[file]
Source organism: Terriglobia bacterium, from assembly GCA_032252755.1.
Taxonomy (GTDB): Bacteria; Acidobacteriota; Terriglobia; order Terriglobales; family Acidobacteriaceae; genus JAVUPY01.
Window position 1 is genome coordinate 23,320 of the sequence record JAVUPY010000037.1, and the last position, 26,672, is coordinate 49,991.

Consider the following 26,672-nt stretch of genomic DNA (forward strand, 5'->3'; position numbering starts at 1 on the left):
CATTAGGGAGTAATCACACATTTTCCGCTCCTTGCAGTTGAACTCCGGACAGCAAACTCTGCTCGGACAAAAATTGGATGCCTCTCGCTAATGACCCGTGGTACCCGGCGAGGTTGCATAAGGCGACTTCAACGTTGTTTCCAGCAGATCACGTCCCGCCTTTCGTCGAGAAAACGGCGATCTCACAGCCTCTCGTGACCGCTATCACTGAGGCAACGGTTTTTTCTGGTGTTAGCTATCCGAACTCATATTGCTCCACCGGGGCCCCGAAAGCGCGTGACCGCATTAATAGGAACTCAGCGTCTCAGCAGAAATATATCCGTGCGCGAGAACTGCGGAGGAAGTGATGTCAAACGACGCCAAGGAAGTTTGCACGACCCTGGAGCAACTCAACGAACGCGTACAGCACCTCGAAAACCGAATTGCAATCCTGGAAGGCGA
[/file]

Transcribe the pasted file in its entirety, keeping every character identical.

Source organism: Terriglobia bacterium, from assembly GCA_032252755.1.
Taxonomy (GTDB): Bacteria; Acidobacteriota; Terriglobia; order Terriglobales; family Acidobacteriaceae; genus JAVUPY01.
Window position 1 is genome coordinate 23,320 of the sequence record JAVUPY010000037.1, and the last position, 26,672, is coordinate 49,991.

Consider the following 26,672-nt stretch of genomic DNA (forward strand, 5'->3'; position numbering starts at 1 on the left):
CATTAGGGAGTAATCACACATTTTCCGCTCCTTGCAGTTGAACTCCGGACAGCAAACTCTGCTCGGACAAAAATTGGATGCCTCTCGCTAATGACCCGTGGTACCCGGCGAGGTTGCATAAGGCGACTTCAACGTTGTTTCCAGCAGATCACGTCCCGCCTTTCGTCGAGAAAACGGCGATCTCACAGCCTCTCGTGACCGCTATCACTGAGGCAACGGTTTTTTCTGGTGTTAGCTATCCGAACTCATATTGCTCCACCGGGGCCCCGAAAGCGCGTGACCGCATTAATAGGAACTCAGCGTCTCAGCAGAAATATATCCGTGCGCGAGAACTGCGGAGGAAGTGATGTCAAACGACGCCAAGGAAGTTTGCACGACCCTGGAGCAACTCAACGAACGCGTACAGCACCTCGAAAACCGAATTGCAATCCTGGAAGGCGA